Core i7-4810MQ or Core i7-6820HQ?
Personally I would go with the Core i7-6820HQ.
Have a look at these comparisons.
The only real way to test them for SolidWorks, is to run the SolidWorks performance test.
Thanks Matt. That link seems to indicate that the 4810 is actually faster than 6820.
This is actually why I asked the question. Unfortunately I cannot test the two CPUs with SW before buying the workstation.
Just a gentle bump.
I use PassMark Software - CPU Benchmark Charts to compare CPU performance, especially when it is a matter of computations.
Keep in mind though that some new CPUs have very small number of published results and it may not be very accurate.
Note also that new CPU or higher Clock frequency does not necessarily mean faster CPU. When you compare multi-core single CPU or Dual/Quad CPUs you have to do apples-to apples (same cores/ same number of CPUs). Definitely more cores means more parallel runs can complete for a clock time closer to the completion time of a single run. However, if a single runs is benchmarked an old CPU with less cores could be faster than a new CPU with more cores or even than Dual/Quad CPUs. This is because the Speed-up of Flow Simulation is not linear while increasing the number of cores. It increases linearly up to 4 cores, and then the Speed-up curve (CPU time vs. Cores) starts departure down from the linear trend, almost saturated (no speed-up) for 16 or more cores.
From a brief glance it looks like the only big change is the architecture (14nm vs 22nm) from what I understand this means more power efficient operation but not better performance (at least from a SW and Simulation standpoint). It's always nice to have new architecture especially if the 22nm format gets phased out down the road but if dollars and cents are a factor I don't see any problem with going the 4810MQ route.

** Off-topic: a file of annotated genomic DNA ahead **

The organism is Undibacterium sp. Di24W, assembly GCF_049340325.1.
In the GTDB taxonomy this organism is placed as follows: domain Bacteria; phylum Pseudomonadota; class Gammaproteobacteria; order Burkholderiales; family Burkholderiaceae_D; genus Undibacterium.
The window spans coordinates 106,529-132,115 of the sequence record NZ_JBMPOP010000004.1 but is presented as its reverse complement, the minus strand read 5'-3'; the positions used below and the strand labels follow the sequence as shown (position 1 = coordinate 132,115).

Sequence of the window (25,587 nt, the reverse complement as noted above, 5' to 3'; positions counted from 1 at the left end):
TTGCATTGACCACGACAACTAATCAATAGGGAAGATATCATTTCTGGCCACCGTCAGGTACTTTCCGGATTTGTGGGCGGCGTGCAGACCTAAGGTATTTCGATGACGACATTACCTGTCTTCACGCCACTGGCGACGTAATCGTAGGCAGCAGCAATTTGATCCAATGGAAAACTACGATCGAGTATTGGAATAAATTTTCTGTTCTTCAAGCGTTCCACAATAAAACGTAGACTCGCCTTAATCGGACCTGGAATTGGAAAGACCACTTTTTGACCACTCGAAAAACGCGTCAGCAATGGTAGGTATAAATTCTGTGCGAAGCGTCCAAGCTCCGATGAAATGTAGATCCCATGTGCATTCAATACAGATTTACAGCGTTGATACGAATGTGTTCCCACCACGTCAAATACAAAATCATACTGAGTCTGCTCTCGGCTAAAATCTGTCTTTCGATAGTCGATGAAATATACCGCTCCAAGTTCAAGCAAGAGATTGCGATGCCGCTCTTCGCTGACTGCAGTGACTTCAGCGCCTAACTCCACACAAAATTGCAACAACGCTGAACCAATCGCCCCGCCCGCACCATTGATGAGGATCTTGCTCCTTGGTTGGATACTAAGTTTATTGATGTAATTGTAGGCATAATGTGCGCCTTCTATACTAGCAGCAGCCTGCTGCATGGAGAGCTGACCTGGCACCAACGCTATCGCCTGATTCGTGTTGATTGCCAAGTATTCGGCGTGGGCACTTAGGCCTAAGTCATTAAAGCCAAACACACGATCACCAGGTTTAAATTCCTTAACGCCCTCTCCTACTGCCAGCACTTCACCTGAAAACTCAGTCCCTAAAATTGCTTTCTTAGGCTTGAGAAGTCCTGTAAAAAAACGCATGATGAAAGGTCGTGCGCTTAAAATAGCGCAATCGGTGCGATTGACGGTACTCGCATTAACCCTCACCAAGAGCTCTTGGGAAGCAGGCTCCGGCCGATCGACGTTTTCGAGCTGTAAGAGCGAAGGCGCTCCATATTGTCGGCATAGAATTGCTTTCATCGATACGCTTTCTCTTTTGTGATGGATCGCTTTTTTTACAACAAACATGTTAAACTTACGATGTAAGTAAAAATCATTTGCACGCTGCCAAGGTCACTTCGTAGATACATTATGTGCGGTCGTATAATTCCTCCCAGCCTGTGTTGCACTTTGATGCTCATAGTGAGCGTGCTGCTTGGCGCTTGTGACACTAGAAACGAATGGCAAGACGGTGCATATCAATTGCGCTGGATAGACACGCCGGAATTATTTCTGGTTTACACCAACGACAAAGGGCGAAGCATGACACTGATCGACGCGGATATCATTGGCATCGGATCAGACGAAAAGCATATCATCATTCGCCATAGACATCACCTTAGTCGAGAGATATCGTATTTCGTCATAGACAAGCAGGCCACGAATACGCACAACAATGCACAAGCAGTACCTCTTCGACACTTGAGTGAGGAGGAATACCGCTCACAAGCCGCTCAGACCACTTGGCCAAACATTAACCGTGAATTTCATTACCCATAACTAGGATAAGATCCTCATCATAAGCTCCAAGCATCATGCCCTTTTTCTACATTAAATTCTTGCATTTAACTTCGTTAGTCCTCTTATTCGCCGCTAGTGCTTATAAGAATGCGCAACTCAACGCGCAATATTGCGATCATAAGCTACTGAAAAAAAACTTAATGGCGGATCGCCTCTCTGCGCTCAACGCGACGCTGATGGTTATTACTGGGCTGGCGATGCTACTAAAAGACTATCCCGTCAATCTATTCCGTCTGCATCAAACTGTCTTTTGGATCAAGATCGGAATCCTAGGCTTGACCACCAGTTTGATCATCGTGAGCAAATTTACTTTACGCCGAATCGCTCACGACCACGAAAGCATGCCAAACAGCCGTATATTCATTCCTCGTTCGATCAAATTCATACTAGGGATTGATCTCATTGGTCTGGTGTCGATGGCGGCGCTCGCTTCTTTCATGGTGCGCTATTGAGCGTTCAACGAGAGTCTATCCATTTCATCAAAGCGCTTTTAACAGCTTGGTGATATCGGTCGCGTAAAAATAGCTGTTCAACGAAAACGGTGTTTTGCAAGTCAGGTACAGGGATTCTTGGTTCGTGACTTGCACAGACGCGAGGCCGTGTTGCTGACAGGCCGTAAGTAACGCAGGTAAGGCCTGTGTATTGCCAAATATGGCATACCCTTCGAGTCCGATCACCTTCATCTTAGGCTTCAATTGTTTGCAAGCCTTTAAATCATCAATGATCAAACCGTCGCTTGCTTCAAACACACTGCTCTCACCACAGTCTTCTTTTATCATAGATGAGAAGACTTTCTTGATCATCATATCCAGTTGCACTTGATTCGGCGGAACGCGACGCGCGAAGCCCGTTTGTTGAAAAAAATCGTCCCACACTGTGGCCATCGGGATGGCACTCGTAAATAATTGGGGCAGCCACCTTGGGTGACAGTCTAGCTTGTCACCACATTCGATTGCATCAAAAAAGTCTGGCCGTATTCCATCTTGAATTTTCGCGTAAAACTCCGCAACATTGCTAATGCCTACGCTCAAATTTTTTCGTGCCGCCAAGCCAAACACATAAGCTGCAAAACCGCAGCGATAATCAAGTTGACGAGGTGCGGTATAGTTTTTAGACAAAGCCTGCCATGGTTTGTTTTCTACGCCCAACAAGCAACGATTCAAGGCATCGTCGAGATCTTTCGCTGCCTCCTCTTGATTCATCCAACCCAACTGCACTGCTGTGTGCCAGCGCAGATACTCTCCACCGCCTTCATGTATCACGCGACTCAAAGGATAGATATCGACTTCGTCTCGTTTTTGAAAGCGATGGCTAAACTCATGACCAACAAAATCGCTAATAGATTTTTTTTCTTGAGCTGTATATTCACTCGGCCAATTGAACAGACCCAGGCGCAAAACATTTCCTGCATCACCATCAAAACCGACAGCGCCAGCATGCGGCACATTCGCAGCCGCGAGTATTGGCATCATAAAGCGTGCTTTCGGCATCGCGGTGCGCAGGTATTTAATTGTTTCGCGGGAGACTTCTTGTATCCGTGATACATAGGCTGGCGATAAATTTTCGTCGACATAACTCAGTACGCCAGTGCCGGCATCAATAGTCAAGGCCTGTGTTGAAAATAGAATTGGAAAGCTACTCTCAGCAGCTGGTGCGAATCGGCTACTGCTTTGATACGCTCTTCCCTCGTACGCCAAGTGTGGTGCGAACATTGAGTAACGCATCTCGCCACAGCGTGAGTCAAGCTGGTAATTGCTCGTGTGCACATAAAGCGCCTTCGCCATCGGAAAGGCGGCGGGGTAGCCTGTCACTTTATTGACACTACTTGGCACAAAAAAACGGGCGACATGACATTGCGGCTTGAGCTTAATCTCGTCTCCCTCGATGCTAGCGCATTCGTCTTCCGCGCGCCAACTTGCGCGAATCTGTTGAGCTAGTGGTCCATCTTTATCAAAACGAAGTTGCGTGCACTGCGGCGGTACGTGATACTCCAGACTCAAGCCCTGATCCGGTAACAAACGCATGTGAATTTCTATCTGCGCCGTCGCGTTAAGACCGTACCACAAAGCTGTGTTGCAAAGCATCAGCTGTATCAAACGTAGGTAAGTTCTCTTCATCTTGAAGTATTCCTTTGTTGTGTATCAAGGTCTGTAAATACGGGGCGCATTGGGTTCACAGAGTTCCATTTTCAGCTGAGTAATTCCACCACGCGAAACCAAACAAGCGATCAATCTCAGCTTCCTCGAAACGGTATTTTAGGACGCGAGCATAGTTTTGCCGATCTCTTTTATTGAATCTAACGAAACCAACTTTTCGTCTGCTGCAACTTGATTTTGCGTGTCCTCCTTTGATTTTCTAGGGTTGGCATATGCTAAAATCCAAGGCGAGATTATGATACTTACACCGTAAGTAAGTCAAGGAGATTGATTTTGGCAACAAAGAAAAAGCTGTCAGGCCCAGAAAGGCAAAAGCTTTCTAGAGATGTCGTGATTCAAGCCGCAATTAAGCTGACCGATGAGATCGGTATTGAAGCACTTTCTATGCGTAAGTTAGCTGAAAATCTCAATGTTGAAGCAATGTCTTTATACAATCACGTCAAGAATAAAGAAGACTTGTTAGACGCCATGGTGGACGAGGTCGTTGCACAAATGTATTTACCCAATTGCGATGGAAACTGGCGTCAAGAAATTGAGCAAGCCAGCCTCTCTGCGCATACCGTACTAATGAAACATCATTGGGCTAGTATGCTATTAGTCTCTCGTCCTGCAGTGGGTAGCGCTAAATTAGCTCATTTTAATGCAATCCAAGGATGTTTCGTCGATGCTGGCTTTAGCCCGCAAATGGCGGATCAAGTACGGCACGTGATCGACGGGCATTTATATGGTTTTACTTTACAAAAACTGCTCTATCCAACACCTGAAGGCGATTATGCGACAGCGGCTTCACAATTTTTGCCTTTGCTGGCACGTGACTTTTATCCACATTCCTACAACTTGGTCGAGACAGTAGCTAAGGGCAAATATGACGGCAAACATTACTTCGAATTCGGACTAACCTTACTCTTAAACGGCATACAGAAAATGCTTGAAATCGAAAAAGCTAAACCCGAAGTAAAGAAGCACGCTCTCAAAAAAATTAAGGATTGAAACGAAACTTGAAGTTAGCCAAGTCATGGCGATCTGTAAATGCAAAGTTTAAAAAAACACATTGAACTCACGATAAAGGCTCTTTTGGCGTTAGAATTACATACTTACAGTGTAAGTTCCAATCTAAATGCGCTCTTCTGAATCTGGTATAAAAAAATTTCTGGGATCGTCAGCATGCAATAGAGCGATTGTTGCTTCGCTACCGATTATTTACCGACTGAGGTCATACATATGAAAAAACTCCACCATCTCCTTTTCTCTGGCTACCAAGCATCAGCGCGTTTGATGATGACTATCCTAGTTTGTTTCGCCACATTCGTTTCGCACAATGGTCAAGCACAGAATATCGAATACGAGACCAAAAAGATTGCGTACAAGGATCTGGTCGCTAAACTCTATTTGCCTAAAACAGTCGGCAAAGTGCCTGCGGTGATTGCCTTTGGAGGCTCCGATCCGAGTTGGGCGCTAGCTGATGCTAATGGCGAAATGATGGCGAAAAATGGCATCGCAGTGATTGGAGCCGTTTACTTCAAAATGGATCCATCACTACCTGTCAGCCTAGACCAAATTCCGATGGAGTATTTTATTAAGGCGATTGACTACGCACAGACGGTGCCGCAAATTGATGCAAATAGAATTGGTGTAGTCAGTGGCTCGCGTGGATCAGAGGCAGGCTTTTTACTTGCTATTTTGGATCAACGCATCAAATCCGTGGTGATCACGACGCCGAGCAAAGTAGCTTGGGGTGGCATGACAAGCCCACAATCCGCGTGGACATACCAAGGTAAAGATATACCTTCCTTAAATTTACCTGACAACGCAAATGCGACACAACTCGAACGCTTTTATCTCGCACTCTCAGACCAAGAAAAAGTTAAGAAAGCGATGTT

Like Jesse and Boyko write, the performance difference probably is small. Personally I like the intel comparison more ARK | Compare Intel® Products, it shows the 6820HQ is capable of using DDR4 memory, which could give it an edge. Also the clock speed you will want to use is the overclocked speed, which will be throthled down when the temperature increases, the 6820 will probably perform a little better in that area.
Just in support of what I said above: A much older Dual CPU Xeon X5675 3.07MHz (2x6 cores), ranked 59th, perform the same and even better with hyper-threading ON ( normally the hyper-threading slow down the Flow Simulation) than much newer Dual Intel(R) Xeon(R) CPU E5-2680 v3 @ 2.50GHz, 2494 MHz, (2 x 12 Cores), ranked 5th for up to two Flow Simulation runs in parallel. For more runs in parallel the number of cores are important and the second platform performs better.
Thanks for all your answers. All provided great insight and have been helpful.
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